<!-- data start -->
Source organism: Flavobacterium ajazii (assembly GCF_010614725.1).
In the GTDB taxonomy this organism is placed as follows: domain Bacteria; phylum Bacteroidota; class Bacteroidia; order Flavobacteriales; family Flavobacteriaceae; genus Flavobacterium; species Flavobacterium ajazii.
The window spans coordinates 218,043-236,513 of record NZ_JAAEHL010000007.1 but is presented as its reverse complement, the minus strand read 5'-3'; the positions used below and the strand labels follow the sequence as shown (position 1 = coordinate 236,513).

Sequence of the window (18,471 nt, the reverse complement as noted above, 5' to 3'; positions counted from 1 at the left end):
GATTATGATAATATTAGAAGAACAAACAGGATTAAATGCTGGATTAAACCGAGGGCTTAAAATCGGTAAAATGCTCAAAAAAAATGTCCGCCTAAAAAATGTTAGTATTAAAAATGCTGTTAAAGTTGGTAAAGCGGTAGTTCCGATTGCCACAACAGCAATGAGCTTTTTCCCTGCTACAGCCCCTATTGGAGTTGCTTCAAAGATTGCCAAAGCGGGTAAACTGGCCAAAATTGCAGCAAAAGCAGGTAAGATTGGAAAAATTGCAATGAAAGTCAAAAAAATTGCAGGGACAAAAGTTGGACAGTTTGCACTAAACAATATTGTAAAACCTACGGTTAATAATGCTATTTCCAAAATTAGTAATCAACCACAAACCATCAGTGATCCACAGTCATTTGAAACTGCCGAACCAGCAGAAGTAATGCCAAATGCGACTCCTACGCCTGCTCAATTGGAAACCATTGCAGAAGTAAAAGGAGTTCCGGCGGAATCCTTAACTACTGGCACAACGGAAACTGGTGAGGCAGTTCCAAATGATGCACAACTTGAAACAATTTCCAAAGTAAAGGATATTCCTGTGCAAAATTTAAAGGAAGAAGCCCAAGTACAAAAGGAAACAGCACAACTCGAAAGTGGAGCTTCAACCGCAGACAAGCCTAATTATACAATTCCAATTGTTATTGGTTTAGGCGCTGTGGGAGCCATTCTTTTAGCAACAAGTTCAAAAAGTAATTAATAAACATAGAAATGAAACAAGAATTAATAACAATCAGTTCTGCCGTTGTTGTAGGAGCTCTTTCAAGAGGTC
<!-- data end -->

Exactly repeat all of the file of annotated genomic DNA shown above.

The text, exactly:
Source organism: Flavobacterium ajazii (assembly GCF_010614725.1).
In the GTDB taxonomy this organism is placed as follows: domain Bacteria; phylum Bacteroidota; class Bacteroidia; order Flavobacteriales; family Flavobacteriaceae; genus Flavobacterium; species Flavobacterium ajazii.
The window spans coordinates 218,043-236,513 of record NZ_JAAEHL010000007.1 but is presented as its reverse complement, the minus strand read 5'-3'; the positions used below and the strand labels follow the sequence as shown (position 1 = coordinate 236,513).

Sequence of the window (18,471 nt, the reverse complement as noted above, 5' to 3'; positions counted from 1 at the left end):
GATTATGATAATATTAGAAGAACAAACAGGATTAAATGCTGGATTAAACCGAGGGCTTAAAATCGGTAAAATGCTCAAAAAAAATGTCCGCCTAAAAAATGTTAGTATTAAAAATGCTGTTAAAGTTGGTAAAGCGGTAGTTCCGATTGCCACAACAGCAATGAGCTTTTTCCCTGCTACAGCCCCTATTGGAGTTGCTTCAAAGATTGCCAAAGCGGGTAAACTGGCCAAAATTGCAGCAAAAGCAGGTAAGATTGGAAAAATTGCAATGAAAGTCAAAAAAATTGCAGGGACAAAAGTTGGACAGTTTGCACTAAACAATATTGTAAAACCTACGGTTAATAATGCTATTTCCAAAATTAGTAATCAACCACAAACCATCAGTGATCCACAGTCATTTGAAACTGCCGAACCAGCAGAAGTAATGCCAAATGCGACTCCTACGCCTGCTCAATTGGAAACCATTGCAGAAGTAAAAGGAGTTCCGGCGGAATCCTTAACTACTGGCACAACGGAAACTGGTGAGGCAGTTCCAAATGATGCACAACTTGAAACAATTTCCAAAGTAAAGGATATTCCTGTGCAAAATTTAAAGGAAGAAGCCCAAGTACAAAAGGAAACAGCACAACTCGAAAGTGGAGCTTCAACCGCAGACAAGCCTAATTATACAATTCCAATTGTTATTGGTTTAGGCGCTGTGGGAGCCATTCTTTTAGCAACAAGTTCAAAAAGTAATTAATAAACATAGAAATGAAACAAGAATTAATAACAATCAGTTCTGCCGTTGTTGTAGGAGCTCTTTCAAGAGGTC